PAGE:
According to a new poll, California’s 2018 gubernatorial race has tightened up as front-runner Gavin Newsom’s lead has been cut to single digits.
Nine hundred random people across the state participated in the poll, conducted by Probolsky Research which was taken between August 29th and September 2nd. The results show Newsom at 44% and Cox at 39% while 17% of the voters were still unsure. This is a dramatic increase for Cox as he was measured at only 25% back in the June primary compared to Newsom’s 34%.
The survey also shows that Cox is well outperforming his GOP base which is receiving less than 25% of California voters. Additionally, Cox has been able score a particularly well percentage with the Latino voters as opposed to Newsom. The poll puts Cox at 33% and Newsom at 34% which is very shocking as California Democrats usually carry the Hispanic vote handily.
Despite all of this, perhaps the most interesting takeaway from the poll might be that of the 900 people surveyed, 43% were Democrats and 25% were Republicans, while 24% had no party preference. Obviously the best part of this for Cox is that if he scored this well with many more Democrats polled than Republicans, which reflects the demographics of this very blue state.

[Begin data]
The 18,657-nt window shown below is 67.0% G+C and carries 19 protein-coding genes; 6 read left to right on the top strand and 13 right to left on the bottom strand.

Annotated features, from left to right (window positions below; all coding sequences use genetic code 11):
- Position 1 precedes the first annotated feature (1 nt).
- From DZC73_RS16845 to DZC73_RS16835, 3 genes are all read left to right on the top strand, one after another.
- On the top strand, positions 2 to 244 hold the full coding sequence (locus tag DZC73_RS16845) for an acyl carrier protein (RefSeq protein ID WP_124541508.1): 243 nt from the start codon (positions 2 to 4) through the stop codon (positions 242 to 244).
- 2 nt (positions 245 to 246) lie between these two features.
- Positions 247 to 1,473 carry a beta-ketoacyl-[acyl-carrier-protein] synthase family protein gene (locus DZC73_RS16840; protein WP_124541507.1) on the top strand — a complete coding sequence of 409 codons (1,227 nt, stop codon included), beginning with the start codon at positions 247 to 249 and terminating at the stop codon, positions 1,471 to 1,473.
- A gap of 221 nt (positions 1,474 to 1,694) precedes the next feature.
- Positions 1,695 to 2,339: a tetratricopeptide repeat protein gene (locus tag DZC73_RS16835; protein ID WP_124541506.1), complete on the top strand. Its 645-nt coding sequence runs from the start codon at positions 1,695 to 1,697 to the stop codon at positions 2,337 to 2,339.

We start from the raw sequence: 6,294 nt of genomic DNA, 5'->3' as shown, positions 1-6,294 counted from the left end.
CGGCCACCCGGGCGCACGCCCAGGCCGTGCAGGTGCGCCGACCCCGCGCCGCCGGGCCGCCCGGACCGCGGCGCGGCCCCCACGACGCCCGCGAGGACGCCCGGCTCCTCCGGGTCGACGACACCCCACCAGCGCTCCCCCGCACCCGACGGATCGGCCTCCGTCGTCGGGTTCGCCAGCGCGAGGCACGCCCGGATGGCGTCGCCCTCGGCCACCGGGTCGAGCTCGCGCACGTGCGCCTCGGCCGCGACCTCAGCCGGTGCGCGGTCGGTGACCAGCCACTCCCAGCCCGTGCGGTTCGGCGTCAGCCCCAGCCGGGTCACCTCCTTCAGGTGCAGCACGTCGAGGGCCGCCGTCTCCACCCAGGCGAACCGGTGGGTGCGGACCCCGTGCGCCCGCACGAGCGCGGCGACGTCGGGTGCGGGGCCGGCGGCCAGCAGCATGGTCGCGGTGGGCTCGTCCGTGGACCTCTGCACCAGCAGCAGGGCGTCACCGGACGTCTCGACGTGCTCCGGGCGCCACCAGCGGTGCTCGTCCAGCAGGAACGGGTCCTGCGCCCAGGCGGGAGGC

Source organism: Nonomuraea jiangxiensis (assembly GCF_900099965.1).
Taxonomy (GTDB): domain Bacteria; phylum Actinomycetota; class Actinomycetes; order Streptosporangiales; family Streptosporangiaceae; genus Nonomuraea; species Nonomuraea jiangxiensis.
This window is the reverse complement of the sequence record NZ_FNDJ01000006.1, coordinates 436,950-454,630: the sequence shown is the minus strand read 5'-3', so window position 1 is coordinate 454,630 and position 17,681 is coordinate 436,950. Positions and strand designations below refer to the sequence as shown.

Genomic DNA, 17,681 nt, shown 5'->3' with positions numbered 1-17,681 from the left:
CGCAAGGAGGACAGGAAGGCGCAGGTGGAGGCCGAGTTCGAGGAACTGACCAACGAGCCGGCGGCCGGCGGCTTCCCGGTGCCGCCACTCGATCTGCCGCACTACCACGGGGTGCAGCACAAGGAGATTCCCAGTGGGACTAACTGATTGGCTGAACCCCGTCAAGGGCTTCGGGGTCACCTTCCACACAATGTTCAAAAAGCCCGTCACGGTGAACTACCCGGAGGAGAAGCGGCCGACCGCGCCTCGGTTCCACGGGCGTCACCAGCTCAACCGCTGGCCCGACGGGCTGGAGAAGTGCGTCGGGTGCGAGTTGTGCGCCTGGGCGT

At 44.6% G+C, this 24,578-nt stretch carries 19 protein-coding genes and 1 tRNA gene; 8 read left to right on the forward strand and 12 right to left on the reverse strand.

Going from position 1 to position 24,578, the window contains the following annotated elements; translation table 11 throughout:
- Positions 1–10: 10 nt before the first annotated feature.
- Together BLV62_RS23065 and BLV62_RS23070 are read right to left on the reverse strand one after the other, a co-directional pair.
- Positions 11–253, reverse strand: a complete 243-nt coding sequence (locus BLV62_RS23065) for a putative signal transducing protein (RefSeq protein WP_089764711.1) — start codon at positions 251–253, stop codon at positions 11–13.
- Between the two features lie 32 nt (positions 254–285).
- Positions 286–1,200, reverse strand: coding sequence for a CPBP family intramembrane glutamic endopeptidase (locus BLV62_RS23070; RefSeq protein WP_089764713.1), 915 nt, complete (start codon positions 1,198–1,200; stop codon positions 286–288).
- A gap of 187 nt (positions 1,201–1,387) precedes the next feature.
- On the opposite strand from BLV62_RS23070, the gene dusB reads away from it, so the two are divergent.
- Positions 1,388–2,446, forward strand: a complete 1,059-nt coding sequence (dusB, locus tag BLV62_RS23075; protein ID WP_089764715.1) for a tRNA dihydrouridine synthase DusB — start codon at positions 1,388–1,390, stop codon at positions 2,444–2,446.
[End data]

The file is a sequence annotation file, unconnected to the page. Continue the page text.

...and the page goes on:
Cox has been campaigning hard on issues such as the terrible inefficiency of the DMV, the homelessness crisis ranging throughout the state and Gavin Newsom’s lavish and significantly well-off lifestyle. Cox tweeted earlier today “The tragic comedy of errors continue at the DMV” before going on to say that “the DMV needs big changes-no doubt, but it’s also another example why many of our friends and neighbors are ready to move out of CA… Just wait though, help is on the way.”
According to an article by sfgate, in an interview with the San Francisco Chronicle, Cox campaign spokesman said the DMV “is a great reference point for everything John talks about” and that it’s bringing more transparency to the government.”
The same poll showed Dianne Feinstein holding onto a lead over Kevin de León in the Dem-on-Dem battle for US Senate, with the incumbent at 37% and the challenger at 29%. That a 26-year incumbent can’t muscle to 40% with 34% telling the pollster that they’re “unsure” has surely created some worry in Camp Feinstein.
The election between the two candidates will take place on November 6th with the winner assuming office on January 7th 2019.